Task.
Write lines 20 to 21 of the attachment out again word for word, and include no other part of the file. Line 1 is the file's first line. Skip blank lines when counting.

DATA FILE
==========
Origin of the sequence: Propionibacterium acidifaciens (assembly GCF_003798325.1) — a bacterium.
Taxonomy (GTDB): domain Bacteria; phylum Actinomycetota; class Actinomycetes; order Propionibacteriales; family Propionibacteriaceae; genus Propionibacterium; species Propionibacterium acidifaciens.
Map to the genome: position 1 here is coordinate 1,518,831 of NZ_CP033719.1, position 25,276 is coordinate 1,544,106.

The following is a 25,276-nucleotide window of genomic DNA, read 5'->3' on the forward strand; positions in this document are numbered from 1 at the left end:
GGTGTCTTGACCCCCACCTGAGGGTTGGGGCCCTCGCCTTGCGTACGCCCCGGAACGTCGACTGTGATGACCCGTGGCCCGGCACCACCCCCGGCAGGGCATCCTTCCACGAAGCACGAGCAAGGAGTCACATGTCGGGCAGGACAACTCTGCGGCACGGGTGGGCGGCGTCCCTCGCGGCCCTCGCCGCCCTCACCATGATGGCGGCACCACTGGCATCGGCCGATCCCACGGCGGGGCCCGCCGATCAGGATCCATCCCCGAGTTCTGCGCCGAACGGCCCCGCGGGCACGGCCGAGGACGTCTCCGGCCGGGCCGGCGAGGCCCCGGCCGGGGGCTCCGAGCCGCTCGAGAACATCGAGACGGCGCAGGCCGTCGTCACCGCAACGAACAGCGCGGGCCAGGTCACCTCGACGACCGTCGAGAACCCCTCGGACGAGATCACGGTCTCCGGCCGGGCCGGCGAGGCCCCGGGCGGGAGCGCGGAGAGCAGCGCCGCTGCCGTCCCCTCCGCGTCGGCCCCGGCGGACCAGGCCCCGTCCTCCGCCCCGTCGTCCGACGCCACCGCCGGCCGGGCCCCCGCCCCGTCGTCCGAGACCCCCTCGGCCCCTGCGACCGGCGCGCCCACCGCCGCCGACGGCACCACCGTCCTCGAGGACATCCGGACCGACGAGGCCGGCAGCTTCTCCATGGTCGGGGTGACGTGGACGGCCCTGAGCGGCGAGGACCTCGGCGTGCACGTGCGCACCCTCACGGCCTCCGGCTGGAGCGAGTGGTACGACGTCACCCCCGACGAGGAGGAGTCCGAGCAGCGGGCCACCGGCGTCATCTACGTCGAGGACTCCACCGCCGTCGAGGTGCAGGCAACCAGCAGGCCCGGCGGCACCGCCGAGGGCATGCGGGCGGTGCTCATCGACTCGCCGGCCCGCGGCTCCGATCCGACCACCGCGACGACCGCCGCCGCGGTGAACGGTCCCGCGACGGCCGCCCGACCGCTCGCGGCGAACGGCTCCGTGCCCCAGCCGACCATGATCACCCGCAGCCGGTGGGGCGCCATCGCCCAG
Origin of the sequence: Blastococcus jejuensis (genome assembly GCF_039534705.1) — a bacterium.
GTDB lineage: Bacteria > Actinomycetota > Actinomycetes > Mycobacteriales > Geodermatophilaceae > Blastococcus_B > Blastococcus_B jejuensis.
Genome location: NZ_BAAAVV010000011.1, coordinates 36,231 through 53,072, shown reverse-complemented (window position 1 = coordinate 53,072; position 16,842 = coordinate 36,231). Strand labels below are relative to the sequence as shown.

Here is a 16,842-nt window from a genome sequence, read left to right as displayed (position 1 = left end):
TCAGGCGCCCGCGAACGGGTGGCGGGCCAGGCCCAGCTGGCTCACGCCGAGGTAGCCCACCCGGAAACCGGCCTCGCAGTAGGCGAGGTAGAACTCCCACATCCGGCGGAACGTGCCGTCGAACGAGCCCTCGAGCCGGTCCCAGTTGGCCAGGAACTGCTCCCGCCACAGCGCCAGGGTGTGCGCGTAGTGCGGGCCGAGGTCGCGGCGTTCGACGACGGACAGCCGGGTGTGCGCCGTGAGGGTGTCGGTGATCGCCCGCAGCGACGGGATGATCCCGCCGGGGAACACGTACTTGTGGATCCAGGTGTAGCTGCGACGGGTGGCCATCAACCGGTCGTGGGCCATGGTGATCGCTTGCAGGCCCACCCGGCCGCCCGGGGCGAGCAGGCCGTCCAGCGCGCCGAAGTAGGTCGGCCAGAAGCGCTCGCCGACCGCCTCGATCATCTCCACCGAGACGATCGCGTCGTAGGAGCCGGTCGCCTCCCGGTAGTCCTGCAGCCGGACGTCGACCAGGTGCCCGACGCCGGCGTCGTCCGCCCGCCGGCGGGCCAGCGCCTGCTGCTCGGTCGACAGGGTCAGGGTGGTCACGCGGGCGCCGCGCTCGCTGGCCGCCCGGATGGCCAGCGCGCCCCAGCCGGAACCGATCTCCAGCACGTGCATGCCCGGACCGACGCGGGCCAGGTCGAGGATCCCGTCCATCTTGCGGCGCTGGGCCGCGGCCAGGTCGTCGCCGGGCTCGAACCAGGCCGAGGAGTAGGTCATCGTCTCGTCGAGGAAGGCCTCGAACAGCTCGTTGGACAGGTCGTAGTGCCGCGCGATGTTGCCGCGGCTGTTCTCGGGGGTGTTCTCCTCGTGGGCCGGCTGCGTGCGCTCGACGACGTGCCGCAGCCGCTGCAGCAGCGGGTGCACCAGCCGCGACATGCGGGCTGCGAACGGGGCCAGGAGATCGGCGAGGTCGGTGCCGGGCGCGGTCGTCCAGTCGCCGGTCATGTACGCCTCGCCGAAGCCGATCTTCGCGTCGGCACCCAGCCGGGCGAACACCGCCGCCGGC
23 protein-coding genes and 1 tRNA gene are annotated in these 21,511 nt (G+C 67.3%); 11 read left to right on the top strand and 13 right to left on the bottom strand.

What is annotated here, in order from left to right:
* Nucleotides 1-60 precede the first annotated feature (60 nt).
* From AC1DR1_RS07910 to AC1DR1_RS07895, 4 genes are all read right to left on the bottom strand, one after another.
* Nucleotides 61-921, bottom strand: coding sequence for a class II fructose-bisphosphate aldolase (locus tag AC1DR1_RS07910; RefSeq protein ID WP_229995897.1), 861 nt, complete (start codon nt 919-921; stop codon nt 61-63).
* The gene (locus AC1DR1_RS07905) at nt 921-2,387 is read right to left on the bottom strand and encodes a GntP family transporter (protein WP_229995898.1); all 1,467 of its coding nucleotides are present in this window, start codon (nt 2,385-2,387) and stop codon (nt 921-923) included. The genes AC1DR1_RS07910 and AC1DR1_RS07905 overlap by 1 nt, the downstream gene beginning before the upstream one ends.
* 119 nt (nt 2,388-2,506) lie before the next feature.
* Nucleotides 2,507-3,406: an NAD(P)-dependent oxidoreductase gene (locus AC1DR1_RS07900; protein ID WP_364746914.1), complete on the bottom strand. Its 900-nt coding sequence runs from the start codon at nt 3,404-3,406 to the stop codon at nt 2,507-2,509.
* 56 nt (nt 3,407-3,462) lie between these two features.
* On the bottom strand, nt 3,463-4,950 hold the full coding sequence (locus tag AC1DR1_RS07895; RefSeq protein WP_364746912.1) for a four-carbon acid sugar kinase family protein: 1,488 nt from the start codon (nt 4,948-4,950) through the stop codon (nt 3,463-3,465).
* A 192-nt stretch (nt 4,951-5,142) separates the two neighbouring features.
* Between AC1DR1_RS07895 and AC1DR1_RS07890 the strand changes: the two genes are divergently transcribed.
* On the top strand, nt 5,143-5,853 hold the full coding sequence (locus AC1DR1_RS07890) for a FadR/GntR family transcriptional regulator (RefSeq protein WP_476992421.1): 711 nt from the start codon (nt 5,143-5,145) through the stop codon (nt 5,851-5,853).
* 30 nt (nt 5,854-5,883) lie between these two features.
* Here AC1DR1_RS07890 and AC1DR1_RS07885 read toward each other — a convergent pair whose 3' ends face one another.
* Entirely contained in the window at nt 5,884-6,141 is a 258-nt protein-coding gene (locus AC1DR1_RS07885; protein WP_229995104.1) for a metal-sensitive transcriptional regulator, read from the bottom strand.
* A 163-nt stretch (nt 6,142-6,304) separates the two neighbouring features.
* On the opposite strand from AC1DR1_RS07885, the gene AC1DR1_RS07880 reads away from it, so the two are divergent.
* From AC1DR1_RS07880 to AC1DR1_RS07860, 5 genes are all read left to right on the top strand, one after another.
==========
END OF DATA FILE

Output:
* On the bottom strand, nt 3,463-4,950 hold the full coding sequence (locus tag AC1DR1_RS07895; RefSeq protein WP_364746912.1) for a four-carbon acid sugar kinase family protein: 1,488 nt from the start codon (nt 4,948-4,950) through the stop codon (nt 3,463-3,465).
* A 192-nt stretch (nt 4,951-5,142) separates the two neighbouring features.